Today's roundup of stimulus reporting:
The most visible success of the stimulus program so far, writes David Leonhardt of The New York Times, was the Cash for Clunkers program, which induced a car sales boom at the most unlikely of times. Now White House officials are looking to create a similar boom elsewhere in the economy, this time by looking at home weatherization. There are two similar "Cash for Caulkers" proposals floating right now -- one from venture capitalist John Doerr and one from former President Bill Clinton -- which would offer cash incentives to cover about half of home weatherization projects. But, Leonhardt writes, many homeowners could already save money by weatherizing their homes, so it's hard to say whether the program could hope to gain as much popularity as its clunker counterpart.
It's not easy being the Recovery Accountability and Transparency Board, writes Alec MacGillis of The Washington Post. The more transparent the board is, the more outrage it induces over stimulus reporting errors. At this point, MacGillis writes, the administration's decision to frame the stimulus package as a job-creating initiative, and to try to account for dollars spent by reporting jobs created, may have been a strategic mistake. "Finding flaws in the data is as easy as shooting fish in a barrel, and reporters have been all too happy to fire away," MacGillis writes. "First reporting the numbers with fanfare when they are announced, despite their obvious shortcomings, and then, days or weeks later, reporting that they are not entirely sound."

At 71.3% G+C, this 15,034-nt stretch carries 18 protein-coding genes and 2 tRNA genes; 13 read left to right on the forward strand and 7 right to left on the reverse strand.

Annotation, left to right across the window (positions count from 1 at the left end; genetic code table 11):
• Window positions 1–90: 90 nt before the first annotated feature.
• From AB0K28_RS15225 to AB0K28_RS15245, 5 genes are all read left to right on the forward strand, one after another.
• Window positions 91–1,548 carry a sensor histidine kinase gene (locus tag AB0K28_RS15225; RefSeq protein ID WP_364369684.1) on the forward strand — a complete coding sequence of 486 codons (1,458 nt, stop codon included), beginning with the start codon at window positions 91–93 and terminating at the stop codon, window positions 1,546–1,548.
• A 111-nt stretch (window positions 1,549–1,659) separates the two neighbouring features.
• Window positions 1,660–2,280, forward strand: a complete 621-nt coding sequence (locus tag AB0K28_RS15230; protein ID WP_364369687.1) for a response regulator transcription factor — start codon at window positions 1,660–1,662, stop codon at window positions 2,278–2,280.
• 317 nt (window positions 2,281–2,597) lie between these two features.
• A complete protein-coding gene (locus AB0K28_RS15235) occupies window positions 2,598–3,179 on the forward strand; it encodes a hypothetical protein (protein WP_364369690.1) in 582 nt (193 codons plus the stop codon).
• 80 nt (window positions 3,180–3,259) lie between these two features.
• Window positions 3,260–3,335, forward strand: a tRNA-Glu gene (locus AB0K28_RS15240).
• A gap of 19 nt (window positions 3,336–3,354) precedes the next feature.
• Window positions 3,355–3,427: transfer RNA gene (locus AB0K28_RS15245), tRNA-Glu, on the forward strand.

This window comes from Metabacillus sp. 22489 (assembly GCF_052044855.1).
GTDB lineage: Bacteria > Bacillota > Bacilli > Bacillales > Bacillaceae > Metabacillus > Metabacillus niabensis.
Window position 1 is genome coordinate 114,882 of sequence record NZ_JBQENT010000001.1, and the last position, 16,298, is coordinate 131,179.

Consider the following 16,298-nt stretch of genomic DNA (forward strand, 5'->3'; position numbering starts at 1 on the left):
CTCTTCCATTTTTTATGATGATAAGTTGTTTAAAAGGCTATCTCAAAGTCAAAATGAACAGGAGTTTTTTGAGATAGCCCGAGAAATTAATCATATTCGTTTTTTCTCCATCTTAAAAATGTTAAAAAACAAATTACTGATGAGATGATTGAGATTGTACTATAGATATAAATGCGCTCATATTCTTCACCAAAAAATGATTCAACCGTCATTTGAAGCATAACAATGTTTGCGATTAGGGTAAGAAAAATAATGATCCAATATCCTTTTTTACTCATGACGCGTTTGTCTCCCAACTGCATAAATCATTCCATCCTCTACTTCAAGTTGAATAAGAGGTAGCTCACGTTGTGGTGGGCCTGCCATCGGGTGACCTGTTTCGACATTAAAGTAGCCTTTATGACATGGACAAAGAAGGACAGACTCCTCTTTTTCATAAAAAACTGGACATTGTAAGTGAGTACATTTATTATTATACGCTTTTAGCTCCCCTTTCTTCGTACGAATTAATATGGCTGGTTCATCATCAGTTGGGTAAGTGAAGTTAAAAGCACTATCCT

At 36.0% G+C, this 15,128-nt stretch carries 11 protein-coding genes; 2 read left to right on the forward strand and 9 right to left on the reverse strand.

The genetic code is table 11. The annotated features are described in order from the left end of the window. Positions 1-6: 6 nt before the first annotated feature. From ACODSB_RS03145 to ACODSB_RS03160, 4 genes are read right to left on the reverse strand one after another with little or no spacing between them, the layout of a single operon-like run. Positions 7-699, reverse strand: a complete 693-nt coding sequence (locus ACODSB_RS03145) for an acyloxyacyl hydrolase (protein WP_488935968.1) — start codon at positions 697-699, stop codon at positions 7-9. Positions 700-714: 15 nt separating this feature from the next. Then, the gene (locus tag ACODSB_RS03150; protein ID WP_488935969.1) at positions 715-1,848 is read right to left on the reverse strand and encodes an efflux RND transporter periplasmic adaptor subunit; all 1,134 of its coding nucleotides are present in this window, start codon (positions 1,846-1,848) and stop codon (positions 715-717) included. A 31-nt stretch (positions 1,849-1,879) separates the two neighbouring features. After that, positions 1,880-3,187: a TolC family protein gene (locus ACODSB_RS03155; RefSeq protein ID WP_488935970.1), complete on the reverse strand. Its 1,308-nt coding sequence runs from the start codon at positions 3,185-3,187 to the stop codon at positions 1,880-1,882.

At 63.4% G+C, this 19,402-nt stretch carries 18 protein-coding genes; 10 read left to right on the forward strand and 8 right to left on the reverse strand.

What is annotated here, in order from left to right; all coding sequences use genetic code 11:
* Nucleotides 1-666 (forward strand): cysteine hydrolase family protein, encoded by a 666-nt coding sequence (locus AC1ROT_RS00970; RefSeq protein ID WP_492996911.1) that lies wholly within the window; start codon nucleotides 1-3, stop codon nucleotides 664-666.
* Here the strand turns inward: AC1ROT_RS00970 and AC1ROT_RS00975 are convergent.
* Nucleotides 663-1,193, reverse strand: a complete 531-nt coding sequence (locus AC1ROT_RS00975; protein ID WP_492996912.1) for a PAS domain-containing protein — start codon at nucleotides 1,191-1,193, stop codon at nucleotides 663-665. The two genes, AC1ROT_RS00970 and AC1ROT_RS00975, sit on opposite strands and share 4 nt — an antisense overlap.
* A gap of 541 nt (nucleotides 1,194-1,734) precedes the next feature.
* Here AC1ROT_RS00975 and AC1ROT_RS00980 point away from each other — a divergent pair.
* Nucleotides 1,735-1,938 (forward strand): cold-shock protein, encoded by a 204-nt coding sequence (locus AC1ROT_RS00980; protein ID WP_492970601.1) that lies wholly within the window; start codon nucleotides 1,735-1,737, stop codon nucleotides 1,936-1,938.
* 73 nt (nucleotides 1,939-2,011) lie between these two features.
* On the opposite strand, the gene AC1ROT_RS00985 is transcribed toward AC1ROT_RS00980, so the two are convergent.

Companies planning a wind farm in Texas have said they'll build a U.S. plant to make the turbines, reports USA Today. The announcement comes after the Investigative Reporting Workshop at American University reported on stimulus money going to foreign wind farms, and Sen. Charles Schumer, D-N.Y., raised a stink about it. Schumer has asked the Obama administration to block stimulus funds from going to the Texas farm unless its turbines are made in the United States.
And finally, the federal Office of Management and Budget reports that more than $98 billion spent by government agencies was wasted in fiscal year 2009. The waste -- up $26 billion from the previous year -- was mostly from questionable claims for tax credits, unemployment insurance and Medicare benefits. So what, you may be asking, does this have to do with the stimulus? While the Recovery Accountability and Transparency Board has amassed hundreds of thousands of reports from stimulus recipients about money spent and jobs created, it's not tracking the types of waste that OMB's report found. And let's face it, with nearly $800 billion in stimulus spending on the way, there's bound to be a certain amount of waste.
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